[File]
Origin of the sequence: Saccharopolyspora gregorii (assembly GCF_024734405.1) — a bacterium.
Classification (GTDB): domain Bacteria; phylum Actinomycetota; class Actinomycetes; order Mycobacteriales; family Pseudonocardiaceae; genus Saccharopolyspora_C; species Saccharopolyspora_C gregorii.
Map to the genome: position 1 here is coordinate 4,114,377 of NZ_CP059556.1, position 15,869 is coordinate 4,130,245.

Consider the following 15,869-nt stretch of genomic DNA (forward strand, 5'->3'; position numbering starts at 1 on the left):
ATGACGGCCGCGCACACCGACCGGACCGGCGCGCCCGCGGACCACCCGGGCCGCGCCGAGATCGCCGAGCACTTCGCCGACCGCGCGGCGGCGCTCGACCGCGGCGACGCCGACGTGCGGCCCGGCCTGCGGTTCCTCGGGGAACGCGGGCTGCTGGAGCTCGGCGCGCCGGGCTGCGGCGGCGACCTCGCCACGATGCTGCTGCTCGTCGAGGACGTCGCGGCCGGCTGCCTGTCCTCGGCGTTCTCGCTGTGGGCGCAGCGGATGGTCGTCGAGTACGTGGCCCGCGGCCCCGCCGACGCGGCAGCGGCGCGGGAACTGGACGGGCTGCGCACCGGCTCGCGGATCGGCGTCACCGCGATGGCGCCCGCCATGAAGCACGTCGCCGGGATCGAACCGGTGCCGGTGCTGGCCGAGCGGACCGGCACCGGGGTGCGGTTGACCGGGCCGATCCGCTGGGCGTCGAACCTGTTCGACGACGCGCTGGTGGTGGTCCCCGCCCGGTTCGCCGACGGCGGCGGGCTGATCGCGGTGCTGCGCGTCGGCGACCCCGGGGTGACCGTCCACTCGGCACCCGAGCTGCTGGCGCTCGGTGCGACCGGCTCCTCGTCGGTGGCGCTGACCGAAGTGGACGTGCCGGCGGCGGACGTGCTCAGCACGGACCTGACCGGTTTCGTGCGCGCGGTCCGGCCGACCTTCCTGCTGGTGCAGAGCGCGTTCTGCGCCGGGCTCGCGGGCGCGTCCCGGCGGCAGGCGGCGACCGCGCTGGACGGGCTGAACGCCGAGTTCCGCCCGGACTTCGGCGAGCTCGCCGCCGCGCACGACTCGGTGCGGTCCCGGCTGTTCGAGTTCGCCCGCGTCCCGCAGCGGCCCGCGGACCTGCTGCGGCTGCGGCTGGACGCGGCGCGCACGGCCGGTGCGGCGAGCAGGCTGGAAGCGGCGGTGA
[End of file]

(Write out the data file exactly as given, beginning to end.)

Origin of the sequence: Saccharopolyspora gregorii (assembly GCF_024734405.1) — a bacterium.
Classification (GTDB): domain Bacteria; phylum Actinomycetota; class Actinomycetes; order Mycobacteriales; family Pseudonocardiaceae; genus Saccharopolyspora_C; species Saccharopolyspora_C gregorii.
Map to the genome: position 1 here is coordinate 4,114,377 of NZ_CP059556.1, position 15,869 is coordinate 4,130,245.

Consider the following 15,869-nt stretch of genomic DNA (forward strand, 5'->3'; position numbering starts at 1 on the left):
ATGACGGCCGCGCACACCGACCGGACCGGCGCGCCCGCGGACCACCCGGGCCGCGCCGAGATCGCCGAGCACTTCGCCGACCGCGCGGCGGCGCTCGACCGCGGCGACGCCGACGTGCGGCCCGGCCTGCGGTTCCTCGGGGAACGCGGGCTGCTGGAGCTCGGCGCGCCGGGCTGCGGCGGCGACCTCGCCACGATGCTGCTGCTCGTCGAGGACGTCGCGGCCGGCTGCCTGTCCTCGGCGTTCTCGCTGTGGGCGCAGCGGATGGTCGTCGAGTACGTGGCCCGCGGCCCCGCCGACGCGGCAGCGGCGCGGGAACTGGACGGGCTGCGCACCGGCTCGCGGATCGGCGTCACCGCGATGGCGCCCGCCATGAAGCACGTCGCCGGGATCGAACCGGTGCCGGTGCTGGCCGAGCGGACCGGCACCGGGGTGCGGTTGACCGGGCCGATCCGCTGGGCGTCGAACCTGTTCGACGACGCGCTGGTGGTGGTCCCCGCCCGGTTCGCCGACGGCGGCGGGCTGATCGCGGTGCTGCGCGTCGGCGACCCCGGGGTGACCGTCCACTCGGCACCCGAGCTGCTGGCGCTCGGTGCGACCGGCTCCTCGTCGGTGGCGCTGACCGAAGTGGACGTGCCGGCGGCGGACGTGCTCAGCACGGACCTGACCGGTTTCGTGCGCGCGGTCCGGCCGACCTTCCTGCTGGTGCAGAGCGCGTTCTGCGCCGGGCTCGCGGGCGCGTCCCGGCGGCAGGCGGCGACCGCGCTGGACGGGCTGAACGCCGAGTTCCGCCCGGACTTCGGCGAGCTCGCCGCCGCGCACGACTCGGTGCGGTCCCGGCTGTTCGAGTTCGCCCGCGTCCCGCAGCGGCCCGCGGACCTGCTGCGGCTGCGGCTGGACGCGGCGCGCACGGCCGGTGCGGCGAGCAGGCTGGAAGCGGCGGTGA